“I’m not into retribution. I really think public service should be more than that,” said Sen. Dick Durbin of Illinois, the No. 2 Senate Democrat. “But they’ve set a pretty harsh standard.”
Now... as Darren Samuelsohn reported for Politico yesterday, too many Americans just don't even care that Trump has more conflicts of interest than every president before him combined. That's what McConnell and Ryan are counting on to push their their toxic agendas. Republicans, he wrote, are "dismissing Democratic threats of investigations and ethicists’ calls for divestment out of a belief that the political landscape has shifted. Voters rewarded Trump in part on the idea that success in business will equal success in government, and Republicans are therefore unwilling to encourage the president-elect to put distance between the Oval Office and Trump Tower, or between himself and the children who serve him as trusted advisers." Newt Gingrich suggest the Democrats "get over it."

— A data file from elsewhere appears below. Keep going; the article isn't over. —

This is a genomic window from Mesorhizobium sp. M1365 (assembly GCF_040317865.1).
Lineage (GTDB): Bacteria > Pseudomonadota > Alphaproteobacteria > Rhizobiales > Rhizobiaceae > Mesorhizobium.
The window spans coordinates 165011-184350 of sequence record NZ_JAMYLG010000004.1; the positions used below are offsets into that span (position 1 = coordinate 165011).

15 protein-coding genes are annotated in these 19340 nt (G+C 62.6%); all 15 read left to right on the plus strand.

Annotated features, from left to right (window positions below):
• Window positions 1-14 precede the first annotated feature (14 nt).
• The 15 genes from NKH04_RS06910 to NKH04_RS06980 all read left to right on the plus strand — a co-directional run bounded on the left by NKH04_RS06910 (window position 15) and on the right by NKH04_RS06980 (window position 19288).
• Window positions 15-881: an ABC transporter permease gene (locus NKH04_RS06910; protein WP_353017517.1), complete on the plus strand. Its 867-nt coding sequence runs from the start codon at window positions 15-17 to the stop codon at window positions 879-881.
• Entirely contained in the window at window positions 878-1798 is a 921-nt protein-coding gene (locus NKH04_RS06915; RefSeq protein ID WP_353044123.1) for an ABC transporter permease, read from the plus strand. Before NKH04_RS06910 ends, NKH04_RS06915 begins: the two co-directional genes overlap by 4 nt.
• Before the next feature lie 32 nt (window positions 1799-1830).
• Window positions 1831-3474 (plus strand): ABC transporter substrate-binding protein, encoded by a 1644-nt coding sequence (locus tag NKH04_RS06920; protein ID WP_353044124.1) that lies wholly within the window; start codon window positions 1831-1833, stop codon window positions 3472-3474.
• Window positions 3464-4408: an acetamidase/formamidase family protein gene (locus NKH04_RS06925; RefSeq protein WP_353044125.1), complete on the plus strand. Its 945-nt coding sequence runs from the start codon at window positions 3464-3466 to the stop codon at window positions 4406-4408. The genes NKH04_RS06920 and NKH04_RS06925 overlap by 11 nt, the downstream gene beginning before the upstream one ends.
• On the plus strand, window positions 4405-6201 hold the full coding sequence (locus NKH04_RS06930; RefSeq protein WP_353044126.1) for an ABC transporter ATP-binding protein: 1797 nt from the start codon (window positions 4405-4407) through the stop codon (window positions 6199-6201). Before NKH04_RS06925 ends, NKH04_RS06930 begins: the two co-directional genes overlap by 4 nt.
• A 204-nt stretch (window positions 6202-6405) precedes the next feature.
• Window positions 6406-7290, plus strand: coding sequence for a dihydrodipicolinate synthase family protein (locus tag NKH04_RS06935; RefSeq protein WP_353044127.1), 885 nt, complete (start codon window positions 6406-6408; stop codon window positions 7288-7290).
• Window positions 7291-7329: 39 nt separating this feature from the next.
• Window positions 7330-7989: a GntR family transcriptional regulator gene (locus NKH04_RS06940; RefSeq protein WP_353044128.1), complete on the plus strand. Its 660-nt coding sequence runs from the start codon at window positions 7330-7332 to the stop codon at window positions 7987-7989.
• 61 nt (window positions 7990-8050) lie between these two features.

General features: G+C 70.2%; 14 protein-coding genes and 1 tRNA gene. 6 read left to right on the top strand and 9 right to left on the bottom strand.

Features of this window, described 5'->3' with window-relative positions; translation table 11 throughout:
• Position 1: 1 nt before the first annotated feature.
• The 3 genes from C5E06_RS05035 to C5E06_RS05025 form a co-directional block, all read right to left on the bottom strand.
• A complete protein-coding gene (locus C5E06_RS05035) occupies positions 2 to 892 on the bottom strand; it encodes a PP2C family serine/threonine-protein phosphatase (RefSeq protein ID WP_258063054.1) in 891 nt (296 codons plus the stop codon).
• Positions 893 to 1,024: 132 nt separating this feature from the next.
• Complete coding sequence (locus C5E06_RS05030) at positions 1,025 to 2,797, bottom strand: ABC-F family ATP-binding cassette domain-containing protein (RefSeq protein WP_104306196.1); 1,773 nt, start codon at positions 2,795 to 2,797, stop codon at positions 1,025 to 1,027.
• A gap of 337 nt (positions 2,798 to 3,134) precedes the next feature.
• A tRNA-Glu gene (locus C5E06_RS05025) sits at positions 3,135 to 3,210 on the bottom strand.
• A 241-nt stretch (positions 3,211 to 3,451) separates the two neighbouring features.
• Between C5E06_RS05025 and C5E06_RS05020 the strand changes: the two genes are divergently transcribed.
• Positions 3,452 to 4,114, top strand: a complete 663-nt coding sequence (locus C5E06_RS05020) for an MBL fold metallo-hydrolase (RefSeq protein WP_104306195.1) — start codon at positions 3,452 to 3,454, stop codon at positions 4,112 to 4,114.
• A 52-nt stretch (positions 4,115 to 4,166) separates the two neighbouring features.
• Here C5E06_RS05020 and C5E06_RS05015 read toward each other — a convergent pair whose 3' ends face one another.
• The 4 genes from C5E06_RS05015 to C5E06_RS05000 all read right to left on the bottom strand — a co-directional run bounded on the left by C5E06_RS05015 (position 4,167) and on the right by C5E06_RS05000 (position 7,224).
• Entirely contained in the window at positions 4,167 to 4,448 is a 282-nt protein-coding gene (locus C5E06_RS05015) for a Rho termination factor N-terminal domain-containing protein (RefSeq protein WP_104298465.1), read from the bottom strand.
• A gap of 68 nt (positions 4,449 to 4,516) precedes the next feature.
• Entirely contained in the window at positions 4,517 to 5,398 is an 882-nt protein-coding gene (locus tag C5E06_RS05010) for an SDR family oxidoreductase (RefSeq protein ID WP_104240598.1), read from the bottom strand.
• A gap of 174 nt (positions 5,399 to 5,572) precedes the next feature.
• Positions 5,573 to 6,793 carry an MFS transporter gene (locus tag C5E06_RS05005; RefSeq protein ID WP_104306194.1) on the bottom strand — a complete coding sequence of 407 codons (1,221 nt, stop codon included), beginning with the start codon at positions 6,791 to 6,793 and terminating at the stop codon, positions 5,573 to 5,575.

[P]olitically, Trump and many Republicans sense he is insulated from the heat Democrats intend to bring. He said as much himself last month amid a wave of news accounts and Democratic congressional oversight requests demanding closer scrutiny of his finances. “Prior to the election it was well known that I have interests in properties all over the world. Only the crooked media makes this a big deal!” Trump posted on Twitter.And with a hack hyper-partisan Republican, Jason Chaffetz, chairing the House Oversight Committee, it's pretty clear that there will be no serious investigations into Trump's conflicts, like a concerted attempt it whitewash them. There's already a wikipedia page for this-- and Trump's conflicts of interest are already regular fodder for the late night comedy shows.
...Almost daily, Trump’s critics fire off letters demanding action or introducing resolutions with little chance of picking up speed. They’re circulating op-eds and news articles written by local and national news organizations that have seen their own power wane. They’re circulating petitions and videos on MoveOn.org and jamming congressional phone lines.
“It’s asinine,” Chris Wilson, a GOP strategist who ran the data and analytics shop for Ted Cruz’s presidential campaign, said of the Democratic attempts to confront Trump on his conflicts of interest.